Like every OPPO product, the Sonica DAC is a beautifully made piece of hardware. The fit and finish is first rate. Even better than most “high end” electronics, in my opinion. The quality and feel of the front panel and controls is second to none. It is a relatively small unit from the front panel, but will a full depth case allowing room for the large linear power supply mounted on the left side of the chassis. About 1/3 of the internal volume of the Sonica case is taken up by the power supply, as it should be in a proper piece of HiFi equipment. A central board takes care of all digital signals and control, while the analog output is separated on its own board on the right of the case. A rear mounted daughterboard handles the inputs and outputs. The signal path is fully balanced, including the use of quad DAC chips implemented in a balanced configuration. The RCA outputs are generated by summing the balanced outputs, so they reap much of the benefits of the balanced topology too. A volume control on the front panel uses the extra bits provided by the 32 bit DACs for about 48 dB of volume control from full scale before you start to lose anything even with 24-bit source material. This volume control can be turned off if you use a traditional preamp like I do. The volume control bypass can be set to be output specific too, so you can use one output with a preamp and the other without. There is one RCA single ended output and one XLR balanced output.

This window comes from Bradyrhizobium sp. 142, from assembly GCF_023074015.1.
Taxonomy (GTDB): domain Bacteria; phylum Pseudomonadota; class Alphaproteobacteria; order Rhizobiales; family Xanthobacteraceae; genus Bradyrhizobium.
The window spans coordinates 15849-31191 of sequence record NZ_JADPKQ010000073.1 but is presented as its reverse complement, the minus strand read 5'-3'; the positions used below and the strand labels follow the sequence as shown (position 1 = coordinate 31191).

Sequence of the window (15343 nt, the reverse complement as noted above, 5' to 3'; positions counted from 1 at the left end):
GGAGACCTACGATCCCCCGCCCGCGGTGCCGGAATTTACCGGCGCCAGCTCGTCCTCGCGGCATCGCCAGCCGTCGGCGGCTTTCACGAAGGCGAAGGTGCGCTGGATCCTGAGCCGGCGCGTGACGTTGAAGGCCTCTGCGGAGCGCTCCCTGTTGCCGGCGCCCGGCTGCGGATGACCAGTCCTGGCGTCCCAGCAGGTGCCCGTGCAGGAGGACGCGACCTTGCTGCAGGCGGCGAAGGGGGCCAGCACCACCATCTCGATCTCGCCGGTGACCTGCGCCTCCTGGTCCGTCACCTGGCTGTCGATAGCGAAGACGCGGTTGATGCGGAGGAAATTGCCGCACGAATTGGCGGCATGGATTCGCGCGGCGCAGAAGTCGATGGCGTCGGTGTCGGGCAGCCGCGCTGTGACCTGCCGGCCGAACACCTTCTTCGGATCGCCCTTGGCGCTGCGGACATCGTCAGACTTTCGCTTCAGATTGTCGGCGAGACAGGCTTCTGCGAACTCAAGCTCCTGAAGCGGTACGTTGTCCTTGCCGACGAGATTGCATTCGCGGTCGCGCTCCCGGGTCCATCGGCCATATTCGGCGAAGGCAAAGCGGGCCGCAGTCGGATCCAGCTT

There are single ended and balanced outputs, coax, optical and USB inputs along with and RCA auxiliary device input, an Ethernet connector for wired internet connection and an IEC power jack. A USB-A port for mass storage device connection and 12V trigger inputs and outputs are also offered.